When you think about the Pacific islands, many things can come to mind, such as coconut trees, coral reefs, and pristine beaches. In many cases, however, nestled below those coconut trees, lodged in the reefs, and buried under the beaches are unexploded World War II-era bombs and projectiles. I recently traveled to Palau and the Solomon Islands to assess U.S.-funded programs to limit the impact those old but still explosive remnants of war (ERW) have on local populations and their environment.
In Palau, the non-governmental organization Cleared Ground Demining (CGD) operates a program centered on the island of Peleliu, where for 74 fierce days in late 1944, American forces battled the island’s Japanese defenders. The scorched earth, and the charred remains of trees and vehicles have long since given way to lush greenery on Peleliu. A few pillboxes and artillery emplacements still stand, and oil drums, canteens and other war relics still litter the jungle. However, ERW remain the most dangerous reminders of the fierce combat that swept over the island. Loose bullets, machine gun bands, mortars and large aerial bombs contrast with the beautiful scenery on land and in the waters around Peleliu, making this picturesque landscape dangerous for the locals, for development and for tourists. U.S. funding helps CGD to build local capacity to deal with the negative effects of ERW by training Palauan teams to conduct battle area clearance, explosive ordnance disposal spot tasks, and risk education campaigns. U.S. funding has supported the clearance of suspected hazardous land adjacent to Peleliu’s only power plant, and this coming year, CGD will clear unexploded ordnance (UXO) along a planned pipeline that will supply the residents of Peleliu with running water.
My trip ended at Guadalcanal in the Solomon Islands, centerpiece of the U.S. Marine landings and naval engagements that kicked off the island hopping across the Pacific. Not too far from Guadalcanal’s main airport and set in a clearing through dense jungle is Hell’s Point, where PM/WRA funds the American nonprofit Golden West Humanitarian Foundation to train the Royal Solomon Islands Police Force’s explosive ordnance disposal (RSIPF EOD) team. After just two years of training, the RSIPF EOD team has gained an incredible capacity to recognize, remove, and reduce the impact of ERW left behind from the vicious fighting from 1942 to 1943. For example, in the past year alone they’ve destroyed over 10,000 ERW in the Solomon Islands. In addition to limiting the public safety threat that ERW pose, the team prevents so-called “fishbombers” from acquiring explosives for the dangerous and environmentally-harmful practice of explosive fishing. Where munitions are sufficiently stable, the team uses a mobile band saw to cut munitions open and burn out their explosive content, rather than detonate them. The RSIPF are now capable of assisting fellow Pacific island states, as two members of the RSIPF EOD team accompanied Golden West EOD experts on another U.S.-funded clearance project in the Marshall Islands in July of this year.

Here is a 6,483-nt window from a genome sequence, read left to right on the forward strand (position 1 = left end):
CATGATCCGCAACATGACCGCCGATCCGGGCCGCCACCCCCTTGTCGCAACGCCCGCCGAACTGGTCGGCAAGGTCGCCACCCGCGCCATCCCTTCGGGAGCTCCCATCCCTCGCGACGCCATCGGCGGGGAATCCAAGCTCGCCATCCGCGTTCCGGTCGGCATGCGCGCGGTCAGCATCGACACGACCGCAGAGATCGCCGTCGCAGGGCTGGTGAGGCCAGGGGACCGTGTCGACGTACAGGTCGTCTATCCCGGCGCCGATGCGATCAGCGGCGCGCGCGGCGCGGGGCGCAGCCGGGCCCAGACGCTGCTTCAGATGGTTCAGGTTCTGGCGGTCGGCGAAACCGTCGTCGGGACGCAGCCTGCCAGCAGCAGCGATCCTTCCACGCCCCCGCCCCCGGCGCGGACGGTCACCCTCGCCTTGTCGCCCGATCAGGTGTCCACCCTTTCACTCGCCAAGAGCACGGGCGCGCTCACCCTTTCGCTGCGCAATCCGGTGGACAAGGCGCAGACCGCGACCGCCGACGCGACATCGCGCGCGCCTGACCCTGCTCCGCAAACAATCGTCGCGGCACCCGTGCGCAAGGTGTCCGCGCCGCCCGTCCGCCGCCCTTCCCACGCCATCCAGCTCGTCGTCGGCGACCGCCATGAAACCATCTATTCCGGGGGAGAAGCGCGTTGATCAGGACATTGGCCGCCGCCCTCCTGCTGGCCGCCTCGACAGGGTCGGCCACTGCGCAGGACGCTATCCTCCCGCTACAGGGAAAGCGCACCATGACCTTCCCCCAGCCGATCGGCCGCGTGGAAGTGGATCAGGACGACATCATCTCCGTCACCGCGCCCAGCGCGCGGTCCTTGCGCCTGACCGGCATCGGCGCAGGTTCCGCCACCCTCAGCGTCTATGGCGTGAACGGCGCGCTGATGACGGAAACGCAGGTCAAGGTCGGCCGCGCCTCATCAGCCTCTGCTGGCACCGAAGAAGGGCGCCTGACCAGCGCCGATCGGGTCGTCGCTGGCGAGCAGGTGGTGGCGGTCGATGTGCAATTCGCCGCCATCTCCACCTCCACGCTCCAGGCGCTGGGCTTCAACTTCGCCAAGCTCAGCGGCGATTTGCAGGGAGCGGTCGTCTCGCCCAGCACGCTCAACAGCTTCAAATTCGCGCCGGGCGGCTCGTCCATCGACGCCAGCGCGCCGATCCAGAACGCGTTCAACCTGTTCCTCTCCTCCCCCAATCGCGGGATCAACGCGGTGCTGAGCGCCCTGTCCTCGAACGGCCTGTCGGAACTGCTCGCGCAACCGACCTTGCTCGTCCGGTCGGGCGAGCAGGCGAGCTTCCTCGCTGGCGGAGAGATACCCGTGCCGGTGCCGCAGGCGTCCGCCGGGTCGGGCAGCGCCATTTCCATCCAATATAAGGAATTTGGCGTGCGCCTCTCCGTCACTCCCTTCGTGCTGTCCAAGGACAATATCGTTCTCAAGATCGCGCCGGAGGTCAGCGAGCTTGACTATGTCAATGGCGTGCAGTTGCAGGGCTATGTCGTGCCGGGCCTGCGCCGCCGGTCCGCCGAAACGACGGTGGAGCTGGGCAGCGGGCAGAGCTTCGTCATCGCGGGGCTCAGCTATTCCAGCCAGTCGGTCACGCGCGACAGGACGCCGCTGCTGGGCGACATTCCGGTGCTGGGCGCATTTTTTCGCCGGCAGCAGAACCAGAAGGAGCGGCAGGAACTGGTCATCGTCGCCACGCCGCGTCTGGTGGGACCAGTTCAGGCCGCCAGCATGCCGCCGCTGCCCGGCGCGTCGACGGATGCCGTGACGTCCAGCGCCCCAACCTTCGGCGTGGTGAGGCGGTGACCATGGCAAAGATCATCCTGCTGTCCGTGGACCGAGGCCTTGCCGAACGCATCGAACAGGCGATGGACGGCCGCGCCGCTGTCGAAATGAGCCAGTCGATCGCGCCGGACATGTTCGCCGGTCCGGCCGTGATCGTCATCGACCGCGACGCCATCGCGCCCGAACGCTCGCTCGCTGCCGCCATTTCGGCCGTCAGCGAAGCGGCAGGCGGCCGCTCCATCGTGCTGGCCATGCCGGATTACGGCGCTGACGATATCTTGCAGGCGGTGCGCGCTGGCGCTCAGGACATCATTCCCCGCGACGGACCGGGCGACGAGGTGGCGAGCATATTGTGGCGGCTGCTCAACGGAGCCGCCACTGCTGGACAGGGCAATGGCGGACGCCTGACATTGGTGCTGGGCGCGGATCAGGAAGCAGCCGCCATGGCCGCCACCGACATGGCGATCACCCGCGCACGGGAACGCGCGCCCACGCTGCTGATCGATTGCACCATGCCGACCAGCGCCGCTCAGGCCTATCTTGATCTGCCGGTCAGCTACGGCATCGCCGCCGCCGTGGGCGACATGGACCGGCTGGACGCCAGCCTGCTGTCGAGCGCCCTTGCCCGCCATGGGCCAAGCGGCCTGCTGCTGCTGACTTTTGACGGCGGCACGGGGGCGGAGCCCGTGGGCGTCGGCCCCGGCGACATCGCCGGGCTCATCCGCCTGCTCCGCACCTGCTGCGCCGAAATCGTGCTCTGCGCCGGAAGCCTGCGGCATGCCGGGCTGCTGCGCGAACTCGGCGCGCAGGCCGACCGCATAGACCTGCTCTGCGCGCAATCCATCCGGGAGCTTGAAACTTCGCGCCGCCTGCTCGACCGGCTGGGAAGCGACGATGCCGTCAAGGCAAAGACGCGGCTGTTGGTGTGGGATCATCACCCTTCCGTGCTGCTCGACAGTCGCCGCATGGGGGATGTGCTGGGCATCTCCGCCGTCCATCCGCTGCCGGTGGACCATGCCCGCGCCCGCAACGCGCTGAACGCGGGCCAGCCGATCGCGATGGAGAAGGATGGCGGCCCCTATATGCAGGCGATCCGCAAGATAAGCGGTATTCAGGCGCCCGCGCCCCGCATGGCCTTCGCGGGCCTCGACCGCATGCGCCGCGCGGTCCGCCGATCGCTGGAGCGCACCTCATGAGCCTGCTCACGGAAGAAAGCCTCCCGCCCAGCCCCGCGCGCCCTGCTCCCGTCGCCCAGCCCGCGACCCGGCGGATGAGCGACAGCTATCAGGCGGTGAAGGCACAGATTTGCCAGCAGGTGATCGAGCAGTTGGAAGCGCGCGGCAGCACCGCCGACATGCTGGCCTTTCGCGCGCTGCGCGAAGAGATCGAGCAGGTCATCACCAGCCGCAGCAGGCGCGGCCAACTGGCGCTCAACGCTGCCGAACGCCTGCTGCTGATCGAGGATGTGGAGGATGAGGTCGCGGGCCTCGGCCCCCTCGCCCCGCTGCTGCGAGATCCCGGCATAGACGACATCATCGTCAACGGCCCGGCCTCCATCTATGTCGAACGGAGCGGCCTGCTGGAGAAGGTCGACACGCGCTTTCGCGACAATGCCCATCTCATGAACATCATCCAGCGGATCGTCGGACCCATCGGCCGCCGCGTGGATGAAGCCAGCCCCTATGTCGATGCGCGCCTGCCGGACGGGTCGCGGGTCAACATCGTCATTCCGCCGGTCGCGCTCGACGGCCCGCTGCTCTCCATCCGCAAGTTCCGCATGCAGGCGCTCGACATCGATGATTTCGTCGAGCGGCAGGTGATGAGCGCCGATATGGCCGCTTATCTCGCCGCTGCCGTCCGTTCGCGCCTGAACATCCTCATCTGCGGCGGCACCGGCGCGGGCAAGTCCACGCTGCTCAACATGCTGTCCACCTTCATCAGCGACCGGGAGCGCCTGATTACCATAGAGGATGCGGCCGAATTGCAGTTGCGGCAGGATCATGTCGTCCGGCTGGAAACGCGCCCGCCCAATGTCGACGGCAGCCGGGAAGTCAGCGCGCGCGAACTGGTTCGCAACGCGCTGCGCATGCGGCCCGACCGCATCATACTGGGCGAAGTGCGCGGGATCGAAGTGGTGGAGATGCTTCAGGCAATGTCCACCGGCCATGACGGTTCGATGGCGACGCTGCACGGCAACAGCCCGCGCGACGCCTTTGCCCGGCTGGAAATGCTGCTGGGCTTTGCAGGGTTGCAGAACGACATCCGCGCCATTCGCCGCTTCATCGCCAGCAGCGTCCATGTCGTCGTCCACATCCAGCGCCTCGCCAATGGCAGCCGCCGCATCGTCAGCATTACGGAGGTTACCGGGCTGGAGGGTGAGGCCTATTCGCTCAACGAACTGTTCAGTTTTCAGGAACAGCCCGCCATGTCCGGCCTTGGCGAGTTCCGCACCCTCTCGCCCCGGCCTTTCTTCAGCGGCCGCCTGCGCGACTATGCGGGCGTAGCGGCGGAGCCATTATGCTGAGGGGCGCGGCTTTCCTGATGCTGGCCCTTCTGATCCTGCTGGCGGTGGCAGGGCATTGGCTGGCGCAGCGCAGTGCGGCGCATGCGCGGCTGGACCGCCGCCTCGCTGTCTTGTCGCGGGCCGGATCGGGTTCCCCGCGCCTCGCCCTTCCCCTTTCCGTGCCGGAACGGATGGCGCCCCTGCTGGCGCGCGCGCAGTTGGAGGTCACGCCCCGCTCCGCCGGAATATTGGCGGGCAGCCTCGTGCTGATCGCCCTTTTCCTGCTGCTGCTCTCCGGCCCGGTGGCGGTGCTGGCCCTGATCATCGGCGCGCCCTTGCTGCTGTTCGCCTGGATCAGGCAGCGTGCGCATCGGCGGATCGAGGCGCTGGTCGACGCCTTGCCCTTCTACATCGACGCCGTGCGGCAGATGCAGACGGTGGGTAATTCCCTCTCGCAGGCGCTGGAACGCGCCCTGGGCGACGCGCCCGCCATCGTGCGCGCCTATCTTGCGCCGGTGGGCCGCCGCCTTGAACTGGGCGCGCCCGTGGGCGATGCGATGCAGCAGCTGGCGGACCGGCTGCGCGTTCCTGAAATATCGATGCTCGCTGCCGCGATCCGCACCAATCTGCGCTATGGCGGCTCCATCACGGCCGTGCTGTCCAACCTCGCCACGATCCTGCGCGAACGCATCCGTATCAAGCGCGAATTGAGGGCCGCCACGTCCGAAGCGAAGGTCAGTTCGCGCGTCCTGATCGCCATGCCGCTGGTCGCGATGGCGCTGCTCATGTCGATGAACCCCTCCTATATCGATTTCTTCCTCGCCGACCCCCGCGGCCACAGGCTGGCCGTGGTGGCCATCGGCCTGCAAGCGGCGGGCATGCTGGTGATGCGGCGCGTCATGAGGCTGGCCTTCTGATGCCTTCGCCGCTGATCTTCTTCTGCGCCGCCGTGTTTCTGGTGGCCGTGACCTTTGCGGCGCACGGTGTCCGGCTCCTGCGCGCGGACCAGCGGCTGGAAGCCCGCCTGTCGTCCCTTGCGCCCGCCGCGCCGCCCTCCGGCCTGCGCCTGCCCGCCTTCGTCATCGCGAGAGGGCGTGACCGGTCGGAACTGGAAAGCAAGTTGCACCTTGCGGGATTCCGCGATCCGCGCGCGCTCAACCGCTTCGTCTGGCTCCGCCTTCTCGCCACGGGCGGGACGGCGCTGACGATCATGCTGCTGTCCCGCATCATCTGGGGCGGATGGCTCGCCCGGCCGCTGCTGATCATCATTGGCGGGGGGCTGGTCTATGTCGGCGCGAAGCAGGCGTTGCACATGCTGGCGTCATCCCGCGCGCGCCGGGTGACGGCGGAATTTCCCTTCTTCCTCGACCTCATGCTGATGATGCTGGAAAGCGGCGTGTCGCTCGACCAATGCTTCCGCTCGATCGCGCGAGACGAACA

It is truly important that this work continue. ERW threaten not only the residents of and visitors to contaminated Pacific islands, but the environment as well. In addition to the potential for accidental detonation, these old munitions can contain harmful compounds. As the munitions deteriorate on land and in the water, they release chemicals into the ground and into the food chain. As a result, clearance and capacity-building programs that the United States, Australia and other countries fund are critical for Pacific island environments, economies and populations.
In 2013, the U.S. Department of State has provided $1 million for ERW removal projects in the Pacific, and sent representatives to the June 2013 Pacific Islands Forum 2nd Regional UXO Workshop in Brisbane, Australia. Through PM/WRA, the Department of State looks forward to expanding its work in the Pacific, including research projects on ERW contamination in the Pacific and hopping to more islands to conduct ERW clearance. This important work is saving lives, permitting development where it is needed, and preserving the delicate environment of the Pacific region.
To learn more about PM/WRA’s conventional weapons destruction programs worldwide, please visit our webpage.